Tuesday, November 20, 2012
Honey-Thyme Roasted Pork Loin
This dish, from Serious Eats, had been in my bookmarks for a long time. I ended up putting it off because I try to eat chicken instead of pork most of the time, and I had recently made roasted pork tenderloin with mustard and herbes de Provence at the Engineer’s request. But then I decided that since pork tenderloin is practically white meat, I could give myself permission to have it more often to get through some of those recipes (hence the recent pork with apple and mushroom sauce). This pork was a hit! The Engineer said it had a delicate, light flavor, and he enjoyed it very much as well. I would say that the chicken broth sauce is good, but optional. I served the dish with honey-roasted red potatoes (sensing a theme?). If you do the same thing, I’d recommend putting the pork in the oven at the same time as the potatoes, as the potatoes should then finish roasting while the pork is resting.
a 1 ¼-lb. pork tenderloin
freshly cracked black pepper
2 Tbsp. vegetable oil
3 tablespoons fresh thyme
¼ cup thyme or lavender honey (I used lavender honey from Bleu Lavande)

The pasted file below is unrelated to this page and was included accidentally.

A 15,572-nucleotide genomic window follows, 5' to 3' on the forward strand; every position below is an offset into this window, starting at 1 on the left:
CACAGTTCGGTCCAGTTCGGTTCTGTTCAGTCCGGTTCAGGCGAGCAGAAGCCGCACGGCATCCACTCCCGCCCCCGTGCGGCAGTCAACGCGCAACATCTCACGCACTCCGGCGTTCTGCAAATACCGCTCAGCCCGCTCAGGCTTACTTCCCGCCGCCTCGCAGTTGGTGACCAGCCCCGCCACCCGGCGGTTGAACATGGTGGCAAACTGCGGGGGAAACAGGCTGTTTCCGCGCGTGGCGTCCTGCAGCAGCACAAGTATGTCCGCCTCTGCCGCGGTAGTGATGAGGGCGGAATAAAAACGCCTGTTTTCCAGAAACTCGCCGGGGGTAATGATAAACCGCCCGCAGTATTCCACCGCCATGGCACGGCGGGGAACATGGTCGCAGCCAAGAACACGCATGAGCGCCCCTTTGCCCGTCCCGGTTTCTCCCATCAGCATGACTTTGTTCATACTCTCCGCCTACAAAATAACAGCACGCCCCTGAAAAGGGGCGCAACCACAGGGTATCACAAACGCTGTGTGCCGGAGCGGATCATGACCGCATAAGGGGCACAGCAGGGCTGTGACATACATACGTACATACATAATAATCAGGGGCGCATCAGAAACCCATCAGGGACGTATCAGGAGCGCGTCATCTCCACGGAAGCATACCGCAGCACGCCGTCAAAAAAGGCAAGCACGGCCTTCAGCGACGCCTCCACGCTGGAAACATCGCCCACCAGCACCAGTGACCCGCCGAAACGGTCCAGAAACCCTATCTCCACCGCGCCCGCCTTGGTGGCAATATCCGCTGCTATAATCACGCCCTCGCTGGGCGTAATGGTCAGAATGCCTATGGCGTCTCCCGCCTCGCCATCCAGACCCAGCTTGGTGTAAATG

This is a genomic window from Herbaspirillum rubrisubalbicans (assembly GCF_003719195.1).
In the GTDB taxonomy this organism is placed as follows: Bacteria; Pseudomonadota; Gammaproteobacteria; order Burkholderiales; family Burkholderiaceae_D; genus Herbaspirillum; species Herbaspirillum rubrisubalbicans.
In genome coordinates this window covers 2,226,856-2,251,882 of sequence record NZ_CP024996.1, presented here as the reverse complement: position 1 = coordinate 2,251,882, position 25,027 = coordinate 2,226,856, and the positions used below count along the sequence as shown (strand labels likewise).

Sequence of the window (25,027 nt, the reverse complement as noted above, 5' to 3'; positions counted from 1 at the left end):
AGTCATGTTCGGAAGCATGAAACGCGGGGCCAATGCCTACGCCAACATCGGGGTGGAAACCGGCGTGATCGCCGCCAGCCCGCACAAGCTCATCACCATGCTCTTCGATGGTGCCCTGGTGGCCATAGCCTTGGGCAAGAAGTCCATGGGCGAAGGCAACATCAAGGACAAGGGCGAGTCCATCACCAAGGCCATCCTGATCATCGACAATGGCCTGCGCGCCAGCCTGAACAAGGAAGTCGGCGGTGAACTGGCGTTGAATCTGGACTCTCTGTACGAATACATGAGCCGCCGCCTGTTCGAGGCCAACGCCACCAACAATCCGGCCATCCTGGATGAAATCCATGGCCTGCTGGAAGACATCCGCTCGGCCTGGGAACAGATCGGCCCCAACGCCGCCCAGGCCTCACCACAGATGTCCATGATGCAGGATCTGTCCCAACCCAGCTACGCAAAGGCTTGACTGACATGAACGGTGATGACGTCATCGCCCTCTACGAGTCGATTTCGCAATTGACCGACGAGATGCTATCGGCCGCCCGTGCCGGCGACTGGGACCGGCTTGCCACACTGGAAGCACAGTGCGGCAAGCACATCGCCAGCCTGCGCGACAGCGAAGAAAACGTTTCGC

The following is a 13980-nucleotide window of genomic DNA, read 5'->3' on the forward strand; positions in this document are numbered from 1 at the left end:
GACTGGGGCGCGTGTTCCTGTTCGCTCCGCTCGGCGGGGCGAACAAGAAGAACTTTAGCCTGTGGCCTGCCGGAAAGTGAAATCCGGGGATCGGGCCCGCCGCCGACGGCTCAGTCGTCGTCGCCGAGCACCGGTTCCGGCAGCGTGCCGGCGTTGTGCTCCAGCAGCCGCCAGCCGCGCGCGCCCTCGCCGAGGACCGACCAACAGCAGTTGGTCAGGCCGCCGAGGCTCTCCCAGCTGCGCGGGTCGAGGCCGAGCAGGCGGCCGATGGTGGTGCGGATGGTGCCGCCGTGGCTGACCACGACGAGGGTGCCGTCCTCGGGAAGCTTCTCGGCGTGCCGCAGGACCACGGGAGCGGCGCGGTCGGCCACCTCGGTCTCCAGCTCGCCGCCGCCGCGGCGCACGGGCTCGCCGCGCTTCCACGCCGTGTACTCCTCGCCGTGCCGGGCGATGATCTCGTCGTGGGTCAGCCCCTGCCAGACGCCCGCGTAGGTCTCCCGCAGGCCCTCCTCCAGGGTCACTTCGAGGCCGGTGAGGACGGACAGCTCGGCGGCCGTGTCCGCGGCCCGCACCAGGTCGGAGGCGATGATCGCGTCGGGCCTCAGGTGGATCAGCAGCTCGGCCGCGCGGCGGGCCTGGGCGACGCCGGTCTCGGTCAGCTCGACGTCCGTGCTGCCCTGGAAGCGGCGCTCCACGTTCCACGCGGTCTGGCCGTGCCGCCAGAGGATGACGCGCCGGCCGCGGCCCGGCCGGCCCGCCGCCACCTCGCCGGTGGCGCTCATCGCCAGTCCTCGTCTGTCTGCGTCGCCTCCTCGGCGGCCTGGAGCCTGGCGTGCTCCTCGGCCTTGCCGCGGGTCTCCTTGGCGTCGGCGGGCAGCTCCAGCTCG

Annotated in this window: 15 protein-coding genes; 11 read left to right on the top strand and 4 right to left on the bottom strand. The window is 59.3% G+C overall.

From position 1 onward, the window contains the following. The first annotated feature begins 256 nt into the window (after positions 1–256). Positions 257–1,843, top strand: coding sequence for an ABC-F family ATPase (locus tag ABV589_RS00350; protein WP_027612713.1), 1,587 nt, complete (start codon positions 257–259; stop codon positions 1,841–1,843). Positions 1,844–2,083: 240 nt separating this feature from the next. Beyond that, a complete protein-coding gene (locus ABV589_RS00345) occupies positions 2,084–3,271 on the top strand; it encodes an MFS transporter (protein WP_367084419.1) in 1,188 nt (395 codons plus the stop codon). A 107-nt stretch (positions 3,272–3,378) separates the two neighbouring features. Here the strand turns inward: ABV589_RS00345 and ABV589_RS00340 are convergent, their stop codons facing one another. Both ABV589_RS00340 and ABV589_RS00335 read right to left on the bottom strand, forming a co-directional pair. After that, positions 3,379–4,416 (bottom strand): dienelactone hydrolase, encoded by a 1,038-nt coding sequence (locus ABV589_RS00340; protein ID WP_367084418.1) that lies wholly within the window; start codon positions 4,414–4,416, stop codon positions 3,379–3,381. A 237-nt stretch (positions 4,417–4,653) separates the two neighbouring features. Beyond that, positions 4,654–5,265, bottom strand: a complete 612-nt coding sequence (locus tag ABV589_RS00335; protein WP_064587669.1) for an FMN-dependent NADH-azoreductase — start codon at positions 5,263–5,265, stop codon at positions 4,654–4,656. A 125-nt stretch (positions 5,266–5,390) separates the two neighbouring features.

1 Tbsp. unsalted butter, room temperature (or margarine)
¼ cup low-sodium organic chicken stock
Preheat the oven to 375 °F. Take the pork out of the fridge 15 minutes before you want to use it. Pat it dry with a paper towel, and season the pork liberally on all sides with salt and pepper. Heat the oil in a skillet over medium-high heat. When the oil shimmers, sear the pork until golden brown on all sides, about 3 minutes per sides, or 12 minutes total. Take the pork out of the pan, and add the chicken stock. Scrape up all the brown bits from the bottom of the pan, and reserve the sauce.
While the pork is searing, whisk together the thyme, honey, and butter until completely incorporated. Season the mixture with salt and pepper. Carefully rub the mixture all over the outside of the seared pork.
Place the honeyed pork on a foil-lined rimmed baking sheet that has been lightly oiled. Use a spoon to pour any of the honey mixture that runs off the meat back on top of the pork loin. Pour the chicken stock from the searing pan into the baking sheet. Roast the pork in the oven until the pork reaches an internal temperature of 145 °F. (I see this in many recipes, and while it is true that pork is best when still rosy inside, I tend to trust my digital thermometer, which recommends 170 °F.) Take the pork out of the oven, tent with foil, and allow to rest for 10 minutes. Slice into medallions, and serve with the pan sauce and a few extra sprigs of fresh thyme.